As many of us age, we may find ourselves longing for the strength of our youth. Our bodies no longer recover like they used to. Definition and tone has been lost to obscurity and perhaps a spare tire around the midsection. Once, hefting an entire load of groceries from the trunk and into the house seemed to take minimal effort. Now three trips are needed to make the haul. We want our old strength back. But until someone finally finds the legendary Fountain of Youth, that’s just not going to happen.

But what if, instead of regaining our old strength, we could gain an entirely new strength?

But those who wait on the Lord will find new strength. They will fly high on wings like eagles. They will run and not grow weary. They will walk and not faint.

Isaiah 40:31 (NLT)

I don’t think that Isaiah is talking about heading back to the gym with newfound energy, but when we wait on God, He will give us not only more strength, but new strength—one we never had before.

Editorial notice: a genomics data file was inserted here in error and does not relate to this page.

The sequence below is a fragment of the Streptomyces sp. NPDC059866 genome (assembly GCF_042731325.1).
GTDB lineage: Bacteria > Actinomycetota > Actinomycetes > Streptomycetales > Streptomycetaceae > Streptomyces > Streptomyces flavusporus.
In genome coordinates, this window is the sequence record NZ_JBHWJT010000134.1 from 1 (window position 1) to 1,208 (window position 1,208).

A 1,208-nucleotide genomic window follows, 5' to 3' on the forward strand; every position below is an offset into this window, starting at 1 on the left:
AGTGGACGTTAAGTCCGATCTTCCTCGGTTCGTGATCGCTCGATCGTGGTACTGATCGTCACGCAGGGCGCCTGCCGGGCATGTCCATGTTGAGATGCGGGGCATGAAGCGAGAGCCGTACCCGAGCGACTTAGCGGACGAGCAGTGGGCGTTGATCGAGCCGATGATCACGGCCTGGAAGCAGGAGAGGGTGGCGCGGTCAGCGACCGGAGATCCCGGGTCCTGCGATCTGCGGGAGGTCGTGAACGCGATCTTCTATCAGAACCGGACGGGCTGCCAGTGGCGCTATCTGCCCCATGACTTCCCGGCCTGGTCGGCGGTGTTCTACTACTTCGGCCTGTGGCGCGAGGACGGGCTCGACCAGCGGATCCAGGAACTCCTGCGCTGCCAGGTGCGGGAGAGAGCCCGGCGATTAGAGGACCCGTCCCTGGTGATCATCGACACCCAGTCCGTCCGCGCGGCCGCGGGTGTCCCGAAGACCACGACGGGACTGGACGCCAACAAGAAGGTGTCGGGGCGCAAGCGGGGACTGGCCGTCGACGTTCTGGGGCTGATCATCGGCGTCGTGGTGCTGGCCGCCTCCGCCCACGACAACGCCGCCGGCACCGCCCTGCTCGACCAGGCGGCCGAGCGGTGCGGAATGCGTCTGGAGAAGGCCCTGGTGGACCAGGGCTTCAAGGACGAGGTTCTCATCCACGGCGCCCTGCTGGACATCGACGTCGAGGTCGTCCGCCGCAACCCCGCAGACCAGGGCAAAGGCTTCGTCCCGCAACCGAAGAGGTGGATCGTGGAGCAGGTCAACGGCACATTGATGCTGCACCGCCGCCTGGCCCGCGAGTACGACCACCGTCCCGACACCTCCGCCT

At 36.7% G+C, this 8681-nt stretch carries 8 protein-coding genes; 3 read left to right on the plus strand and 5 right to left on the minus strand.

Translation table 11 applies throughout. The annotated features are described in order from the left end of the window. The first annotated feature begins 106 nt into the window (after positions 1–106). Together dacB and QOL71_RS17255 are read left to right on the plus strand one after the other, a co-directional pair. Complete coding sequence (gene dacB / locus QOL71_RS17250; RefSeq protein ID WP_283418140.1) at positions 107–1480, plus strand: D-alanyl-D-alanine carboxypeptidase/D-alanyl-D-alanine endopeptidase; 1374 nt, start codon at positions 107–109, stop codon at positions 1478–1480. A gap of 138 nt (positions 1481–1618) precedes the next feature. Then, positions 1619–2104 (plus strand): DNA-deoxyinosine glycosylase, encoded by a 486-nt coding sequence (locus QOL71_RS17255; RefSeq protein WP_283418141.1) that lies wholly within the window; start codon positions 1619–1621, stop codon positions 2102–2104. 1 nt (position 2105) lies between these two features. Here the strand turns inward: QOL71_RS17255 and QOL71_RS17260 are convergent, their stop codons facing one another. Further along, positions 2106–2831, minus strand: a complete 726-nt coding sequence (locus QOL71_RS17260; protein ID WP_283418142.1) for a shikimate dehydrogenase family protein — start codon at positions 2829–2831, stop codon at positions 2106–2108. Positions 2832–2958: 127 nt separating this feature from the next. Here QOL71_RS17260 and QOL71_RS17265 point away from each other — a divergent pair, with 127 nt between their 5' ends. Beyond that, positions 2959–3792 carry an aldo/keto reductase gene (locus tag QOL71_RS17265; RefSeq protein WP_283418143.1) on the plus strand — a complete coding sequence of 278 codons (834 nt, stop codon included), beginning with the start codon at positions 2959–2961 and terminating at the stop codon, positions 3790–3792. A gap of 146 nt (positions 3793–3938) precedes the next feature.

For I can do everything with the help of Christ, who gives me the strength I need.

Philippians 4:13 (NLT)

God doesn’t just give us the strength we want, He gives us the strength we need—the strength we need to accomplish His work and His will. He gives us the strength to put our focus on Him.

Fix your thoughts on what is true and honorable and right. Think about things that are pure and lovely and admirable. Think about things that are excellent and worthy of praise. Keep putting into practice all you learned from me and heard from me and saw me doing, and the God of peace will be with you.

Philippians 4:8b-9 (NLT)

This new strength that is found when we wait on the Lord gives us the ability to do the things that Paul talks about in these verses. Our new strength give us the ability to set our minds on the things of Christ and resist those things that are not of him.